Figure 1 Schematic representation of the main factors involved in the bidirectional communication between multiple myeloma cells and cells in the bone marrow microenviroment (bone marrow mesenchymal stem cells, osteoclasts, osteoblast, etc.). The main signaling patwthays activated by these factors are also depicted (Created with VEGF: Vascular endothelial growth factor; FGF: Fibroblast growth factors; HGF: Hepatocyte growth factor; OPN: Osteopontin; ECs: Endothelial cells; IL: Interleukin; SDF1α: Stromal cell derived factor 1α; TNF-α: Tumor necrosis factor-α; BAFF: B-cell activating factor; DKK-1: Dickkopf-1; MM: Multiple myeloma; BM-MSC: Bone marrow mesenchymal stem cells; JAK: Janus kinase; STAT3: Signal transducer and activator of transcription 3; NFκΒ: Nuclear factor kappa-Β; PI3K: Phosphatidylinositol 3-kinase; RANKL: Receptor activator of NFκΒ ligand; Ang-1: angiopoietin-1; MEK: MAPK kinase; ERK: Extracellular signal regulated kinase; LIF1: Leukemia inhibitory factor-1. Created with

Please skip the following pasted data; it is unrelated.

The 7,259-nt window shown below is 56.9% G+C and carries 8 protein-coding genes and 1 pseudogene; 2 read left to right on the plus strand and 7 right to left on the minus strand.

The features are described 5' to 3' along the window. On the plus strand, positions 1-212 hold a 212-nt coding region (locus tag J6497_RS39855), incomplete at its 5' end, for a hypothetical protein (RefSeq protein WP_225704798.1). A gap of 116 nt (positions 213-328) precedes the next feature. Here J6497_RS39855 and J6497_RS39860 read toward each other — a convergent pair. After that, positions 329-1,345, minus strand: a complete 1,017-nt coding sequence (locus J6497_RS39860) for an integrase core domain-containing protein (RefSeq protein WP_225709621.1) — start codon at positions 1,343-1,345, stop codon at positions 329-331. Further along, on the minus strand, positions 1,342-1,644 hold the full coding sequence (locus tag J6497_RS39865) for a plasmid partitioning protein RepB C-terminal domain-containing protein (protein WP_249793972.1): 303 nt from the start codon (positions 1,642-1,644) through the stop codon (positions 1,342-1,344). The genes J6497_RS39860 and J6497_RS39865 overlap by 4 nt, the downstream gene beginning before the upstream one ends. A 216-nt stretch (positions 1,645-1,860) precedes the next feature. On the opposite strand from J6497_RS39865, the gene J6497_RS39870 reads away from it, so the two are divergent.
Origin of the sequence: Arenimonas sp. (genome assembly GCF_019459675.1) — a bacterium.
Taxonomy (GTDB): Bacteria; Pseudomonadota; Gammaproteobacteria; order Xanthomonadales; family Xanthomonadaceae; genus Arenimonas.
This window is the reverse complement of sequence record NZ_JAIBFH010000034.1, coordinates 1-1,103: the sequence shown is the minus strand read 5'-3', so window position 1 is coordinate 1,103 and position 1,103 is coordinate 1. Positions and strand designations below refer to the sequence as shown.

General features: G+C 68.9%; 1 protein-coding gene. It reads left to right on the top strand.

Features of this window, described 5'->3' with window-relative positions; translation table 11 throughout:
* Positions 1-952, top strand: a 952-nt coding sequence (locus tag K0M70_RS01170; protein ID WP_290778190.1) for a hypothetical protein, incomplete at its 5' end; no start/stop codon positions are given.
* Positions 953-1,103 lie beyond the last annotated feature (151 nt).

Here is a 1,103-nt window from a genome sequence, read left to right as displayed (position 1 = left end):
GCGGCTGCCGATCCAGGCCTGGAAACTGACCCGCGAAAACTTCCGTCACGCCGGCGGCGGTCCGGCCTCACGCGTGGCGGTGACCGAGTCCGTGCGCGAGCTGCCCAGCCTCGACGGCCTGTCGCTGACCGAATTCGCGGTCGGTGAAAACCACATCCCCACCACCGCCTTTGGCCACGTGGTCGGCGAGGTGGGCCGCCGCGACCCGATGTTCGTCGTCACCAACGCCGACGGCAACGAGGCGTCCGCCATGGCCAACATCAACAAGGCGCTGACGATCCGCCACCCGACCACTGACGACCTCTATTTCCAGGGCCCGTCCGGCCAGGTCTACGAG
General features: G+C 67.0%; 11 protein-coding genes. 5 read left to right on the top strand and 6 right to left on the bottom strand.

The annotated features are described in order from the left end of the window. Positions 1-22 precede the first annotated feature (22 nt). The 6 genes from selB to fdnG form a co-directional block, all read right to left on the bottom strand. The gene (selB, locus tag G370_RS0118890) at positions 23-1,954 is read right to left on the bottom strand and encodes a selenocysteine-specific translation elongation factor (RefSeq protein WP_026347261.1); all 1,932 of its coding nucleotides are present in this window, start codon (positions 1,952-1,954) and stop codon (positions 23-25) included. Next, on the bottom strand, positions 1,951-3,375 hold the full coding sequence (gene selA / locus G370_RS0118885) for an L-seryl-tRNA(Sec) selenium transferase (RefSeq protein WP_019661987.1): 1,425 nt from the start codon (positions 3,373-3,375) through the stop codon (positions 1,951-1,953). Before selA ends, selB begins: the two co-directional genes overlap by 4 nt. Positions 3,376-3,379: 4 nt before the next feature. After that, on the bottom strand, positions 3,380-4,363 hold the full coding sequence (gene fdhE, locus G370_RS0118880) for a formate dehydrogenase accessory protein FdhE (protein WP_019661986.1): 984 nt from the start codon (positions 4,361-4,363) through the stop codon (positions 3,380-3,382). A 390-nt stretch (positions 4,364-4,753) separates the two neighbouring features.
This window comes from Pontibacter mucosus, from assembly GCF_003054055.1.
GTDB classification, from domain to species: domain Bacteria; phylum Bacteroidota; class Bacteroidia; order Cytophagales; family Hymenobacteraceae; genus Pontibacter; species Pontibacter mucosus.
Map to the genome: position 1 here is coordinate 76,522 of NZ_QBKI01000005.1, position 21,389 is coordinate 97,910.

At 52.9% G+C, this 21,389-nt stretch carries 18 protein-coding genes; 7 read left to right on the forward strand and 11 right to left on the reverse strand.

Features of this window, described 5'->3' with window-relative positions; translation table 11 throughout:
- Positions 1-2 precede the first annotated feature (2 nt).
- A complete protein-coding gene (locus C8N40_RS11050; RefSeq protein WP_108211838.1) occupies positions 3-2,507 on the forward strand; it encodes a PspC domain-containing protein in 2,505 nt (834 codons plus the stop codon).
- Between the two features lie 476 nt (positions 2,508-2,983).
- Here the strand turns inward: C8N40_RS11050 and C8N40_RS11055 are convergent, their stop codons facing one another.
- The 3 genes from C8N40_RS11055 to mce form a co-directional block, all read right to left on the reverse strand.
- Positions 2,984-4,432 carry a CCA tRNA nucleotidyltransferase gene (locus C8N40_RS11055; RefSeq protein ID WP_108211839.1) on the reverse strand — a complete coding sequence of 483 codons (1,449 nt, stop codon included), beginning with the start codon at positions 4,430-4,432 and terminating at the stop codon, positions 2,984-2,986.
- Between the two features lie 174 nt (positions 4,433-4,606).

Once in the BM, for the tumor to progress further, MM cells would need a permissive microenvironment. This microenvironment would be created by multiple soluble factors secreted by the different cell types present at the BM. The soluble factors produced by the BM-MSCs seem to be the main, but not the only, effectors of the changes elicited in the MM cells. Besides SDF1α, BM-MSCs seem to secrete other important soluble factors such as IL-6, IL-17, vascular endothelial growth factor (VEGF), fibroblast growth factors (FGF), tumor necrosis factor-α (TNF-α), BAFF or leukemia inhibitory factor-1; osteoclasts mainly secrete IL-6 and VEGF; and vascular endothelial cells secrete cyclophilin-A[42,43]. These factors will activate specific signaling pathways in the MM cells such as PI3K/Akt, MEK/ERK, Janus kinase 2 (JAK2)-signal transducer and activator of transcription 3 (STAT3, JAK2/STAT3) pathways, related to cell survival, proliferation and drug resistance[43]. It is important to highlight that this communication is bi-directional, since MM cells would also produce cytokines such as IL-1β, VEGF, and transforming growth factor-beta (TGF-β) that would exert their effect on BM-MSCs, activating the nuclear factor kappa-Β (NFκΒ) pathway and thus, inducing further secretion of cytokines by the BM-MSCs into the BM microenvironment, particularly IL-6[44,45].